Oral History of Karl Rubinstein

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Oral History of Karl Rubinstein


Oral History of Karl Rubinstein


Oral History of Karl Rubinstein


St. Mary's University School of Law


St. Mary's University School of Law




Karl Rubinstein


Copyright to Karl Rubinstein




English, en-US


Oral History



Oral History Item Type Metadata


Marshall Walters


Karl Rubinstein


Sarita Kenedy East Law Library, St. Mary's University School of Law



Marshall Walters: Okay, we are here today with Mr. Karl Rubinstein. Mr. Rubinstein, we just have a few questions here we’re going to ask. First question: what made you want to be a lawyer, as far as drawing you to the law itself?

Karl Rubinstein: Well, in a way, my eyes made me want to be a lawyer. I was a service brat, and I grew up in the Air Force as a dependent. I wanted to be a pilot and joined the Cadet Corps at Texas A&M and expected to be a pilot, but I flunked an eye physical.

I was on the debate team at A&M, and most of the other people on the debate team were interested in law school. So one day I was walking through the Memorial Student Center, and there was a sign up on the wall, “LSAT, such and such date,” and I thought, “Why not?” So I got the study book, took the LSAT, got a really high grade, and thought, “Well, I’ll go to law school,” so the rest is history.

MW: Okay. As far as St. Mary’s, was there a reason you chose St. Mary’s, the San Antonio area?

KR: Well, actually, there was a little story behind that: I was commissioned when I graduated from A&M as a second Lieutenant in the Air Force; I graduated in January and I had applied to, and was admitted to, the law school at the University of Texas, which was the only school I applied to, and sent off to the Air Force a request for an extension from going on active duty until I went to law school.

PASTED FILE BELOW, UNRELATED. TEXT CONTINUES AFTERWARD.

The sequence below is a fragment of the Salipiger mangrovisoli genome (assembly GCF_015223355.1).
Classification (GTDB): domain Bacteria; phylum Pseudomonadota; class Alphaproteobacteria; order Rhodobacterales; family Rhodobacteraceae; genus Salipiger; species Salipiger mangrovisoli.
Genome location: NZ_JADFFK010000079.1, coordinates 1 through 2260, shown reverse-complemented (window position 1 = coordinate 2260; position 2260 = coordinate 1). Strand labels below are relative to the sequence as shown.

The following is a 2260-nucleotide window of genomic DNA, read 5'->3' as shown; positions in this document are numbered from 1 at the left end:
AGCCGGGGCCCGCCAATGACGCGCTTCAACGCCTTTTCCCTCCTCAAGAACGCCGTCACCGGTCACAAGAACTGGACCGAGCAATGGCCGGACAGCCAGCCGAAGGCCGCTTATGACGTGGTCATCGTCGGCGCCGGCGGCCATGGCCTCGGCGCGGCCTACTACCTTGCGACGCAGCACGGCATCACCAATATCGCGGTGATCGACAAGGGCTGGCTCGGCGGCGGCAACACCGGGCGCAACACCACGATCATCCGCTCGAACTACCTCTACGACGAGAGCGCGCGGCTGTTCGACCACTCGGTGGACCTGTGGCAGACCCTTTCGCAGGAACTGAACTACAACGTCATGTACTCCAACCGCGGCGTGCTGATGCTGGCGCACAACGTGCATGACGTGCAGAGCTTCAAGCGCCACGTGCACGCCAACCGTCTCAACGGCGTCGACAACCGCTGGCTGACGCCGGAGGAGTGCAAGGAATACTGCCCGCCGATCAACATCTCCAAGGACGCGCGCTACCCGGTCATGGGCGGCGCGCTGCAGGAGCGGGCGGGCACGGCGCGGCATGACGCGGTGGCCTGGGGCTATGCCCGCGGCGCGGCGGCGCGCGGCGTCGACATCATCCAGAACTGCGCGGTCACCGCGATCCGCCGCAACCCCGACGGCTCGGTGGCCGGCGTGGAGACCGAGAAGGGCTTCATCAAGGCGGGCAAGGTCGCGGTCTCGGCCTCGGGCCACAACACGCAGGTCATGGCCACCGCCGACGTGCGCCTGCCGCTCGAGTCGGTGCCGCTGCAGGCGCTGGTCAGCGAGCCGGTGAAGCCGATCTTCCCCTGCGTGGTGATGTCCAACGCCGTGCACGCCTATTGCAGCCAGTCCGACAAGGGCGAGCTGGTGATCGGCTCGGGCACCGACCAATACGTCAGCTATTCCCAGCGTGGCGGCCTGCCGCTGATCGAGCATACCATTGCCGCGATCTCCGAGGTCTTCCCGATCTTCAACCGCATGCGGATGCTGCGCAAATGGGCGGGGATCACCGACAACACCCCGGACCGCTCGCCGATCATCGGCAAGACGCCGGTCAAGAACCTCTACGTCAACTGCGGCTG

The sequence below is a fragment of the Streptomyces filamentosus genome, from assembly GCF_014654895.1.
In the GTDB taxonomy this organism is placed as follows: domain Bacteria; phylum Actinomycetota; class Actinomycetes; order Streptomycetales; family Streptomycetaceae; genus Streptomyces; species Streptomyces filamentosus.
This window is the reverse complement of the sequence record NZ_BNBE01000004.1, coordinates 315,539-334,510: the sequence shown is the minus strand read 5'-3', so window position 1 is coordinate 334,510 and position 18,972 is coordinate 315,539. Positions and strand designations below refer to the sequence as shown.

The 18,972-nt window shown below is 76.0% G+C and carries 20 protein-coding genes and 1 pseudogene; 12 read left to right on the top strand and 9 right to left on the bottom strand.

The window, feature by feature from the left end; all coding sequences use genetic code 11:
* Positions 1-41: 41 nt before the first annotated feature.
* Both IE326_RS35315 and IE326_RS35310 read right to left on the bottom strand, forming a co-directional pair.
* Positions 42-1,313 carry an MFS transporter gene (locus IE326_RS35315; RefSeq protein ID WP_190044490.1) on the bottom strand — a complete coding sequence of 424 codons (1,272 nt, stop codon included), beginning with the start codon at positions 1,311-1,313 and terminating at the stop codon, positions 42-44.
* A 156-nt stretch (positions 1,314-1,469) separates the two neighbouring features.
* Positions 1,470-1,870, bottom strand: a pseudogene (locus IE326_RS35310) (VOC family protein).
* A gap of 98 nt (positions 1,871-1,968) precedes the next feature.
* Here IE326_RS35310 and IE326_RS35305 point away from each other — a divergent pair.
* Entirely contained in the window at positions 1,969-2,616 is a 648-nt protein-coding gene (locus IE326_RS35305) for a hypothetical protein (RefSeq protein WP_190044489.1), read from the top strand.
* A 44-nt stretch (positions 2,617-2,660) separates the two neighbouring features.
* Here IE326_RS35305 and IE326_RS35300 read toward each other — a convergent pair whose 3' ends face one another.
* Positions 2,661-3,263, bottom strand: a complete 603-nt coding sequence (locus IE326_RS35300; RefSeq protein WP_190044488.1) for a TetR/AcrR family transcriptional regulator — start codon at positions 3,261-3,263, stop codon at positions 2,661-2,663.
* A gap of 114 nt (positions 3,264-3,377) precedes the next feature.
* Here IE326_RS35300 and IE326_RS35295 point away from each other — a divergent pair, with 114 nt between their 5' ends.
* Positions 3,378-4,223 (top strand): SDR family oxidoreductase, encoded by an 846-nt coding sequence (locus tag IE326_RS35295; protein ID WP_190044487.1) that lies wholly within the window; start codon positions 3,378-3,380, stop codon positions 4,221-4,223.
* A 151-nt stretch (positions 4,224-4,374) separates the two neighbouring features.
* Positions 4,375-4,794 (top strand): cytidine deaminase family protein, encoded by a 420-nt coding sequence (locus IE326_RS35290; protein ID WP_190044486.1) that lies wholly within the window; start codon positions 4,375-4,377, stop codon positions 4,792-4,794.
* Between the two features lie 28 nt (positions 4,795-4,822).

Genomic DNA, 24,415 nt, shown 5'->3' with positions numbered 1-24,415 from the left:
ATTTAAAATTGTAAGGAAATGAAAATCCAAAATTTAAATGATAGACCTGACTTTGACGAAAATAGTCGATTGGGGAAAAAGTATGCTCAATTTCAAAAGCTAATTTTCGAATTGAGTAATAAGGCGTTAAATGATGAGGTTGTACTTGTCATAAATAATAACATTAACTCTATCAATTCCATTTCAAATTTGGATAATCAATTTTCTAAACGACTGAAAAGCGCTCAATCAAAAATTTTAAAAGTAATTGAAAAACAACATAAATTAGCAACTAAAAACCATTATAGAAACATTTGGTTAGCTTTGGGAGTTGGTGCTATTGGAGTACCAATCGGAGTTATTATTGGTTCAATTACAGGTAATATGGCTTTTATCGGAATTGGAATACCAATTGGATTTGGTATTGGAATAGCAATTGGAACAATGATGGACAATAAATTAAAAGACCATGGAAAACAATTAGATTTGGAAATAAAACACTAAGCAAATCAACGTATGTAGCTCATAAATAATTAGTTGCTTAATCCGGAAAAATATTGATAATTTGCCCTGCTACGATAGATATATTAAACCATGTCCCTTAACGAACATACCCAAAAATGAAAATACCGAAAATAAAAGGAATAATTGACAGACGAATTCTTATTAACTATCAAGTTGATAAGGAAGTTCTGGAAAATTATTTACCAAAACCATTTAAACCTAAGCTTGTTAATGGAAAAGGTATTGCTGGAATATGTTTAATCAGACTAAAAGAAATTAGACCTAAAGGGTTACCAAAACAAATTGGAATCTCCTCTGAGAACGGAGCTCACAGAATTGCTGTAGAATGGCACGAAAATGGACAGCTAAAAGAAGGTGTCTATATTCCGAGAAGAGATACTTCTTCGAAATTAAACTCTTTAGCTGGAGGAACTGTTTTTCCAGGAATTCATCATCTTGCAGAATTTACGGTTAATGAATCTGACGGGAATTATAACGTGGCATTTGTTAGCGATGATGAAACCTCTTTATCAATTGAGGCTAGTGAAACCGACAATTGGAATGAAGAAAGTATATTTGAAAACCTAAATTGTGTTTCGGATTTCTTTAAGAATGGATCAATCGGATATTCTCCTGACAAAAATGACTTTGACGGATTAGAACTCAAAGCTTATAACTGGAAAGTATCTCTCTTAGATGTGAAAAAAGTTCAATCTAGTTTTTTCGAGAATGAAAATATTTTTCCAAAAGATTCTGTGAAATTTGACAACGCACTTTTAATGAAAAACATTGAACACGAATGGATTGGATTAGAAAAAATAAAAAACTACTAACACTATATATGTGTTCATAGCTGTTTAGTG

And to my surprise they turned me down. Texas wouldn’t let you start in January—I could only start in the summer session—and they said, “Either you get in law school or you get on active duty.”

Well, at the time, St. Mary’s allowed you to start in January, so I applied here. Actually, my mother-in-law, who lived in San Antonio, came by and got the admissions papers, mailed them to me; I filled them out, sent them to her, and she walked them through. And I was admitted to St. Mary’s, so it was karma.

MW: The stars aligned to make that work. How was your law school experience here at St. Mary’s?

KR: I liked it very much. I was exceedingly worried, when I started law school, about how hard it was going to be and whether I could hack it. I studied very, very hard and, as it turned out, I got very high grades. The result of that was, the next semester, I got a half tuition scholarship—the next semester being a summer session—and then after that, I got a full tuition scholarship.

So from a financial standpoint, it was very rewarding, but also, I thought that the education I got was really the nuts and bolts of the law, and I developed a real—I was already interested in debate, because I was on the high school debate team and the collegiate debate team at A&M, and I spent my childhood arguing with my brother and I found that law was just right up my alley, and I really liked it. It clicked, and I felt like this is where I was supposed to be.

MW: In your experience in law school, were there any professors that influenced you, more so than others—that stood out?

KR: Sure. Well, one was Dean Raba, and I see the building is named after him now. And well deserved; he was a wonderful person, a wonderful Dean. Among other things, I was the Student Bar President one year, and I’d been arguing—not arguing, but urging him—to start a law review. Ultimately, he agreed, so in that way, I’m the father or the midwife of the Law Review here.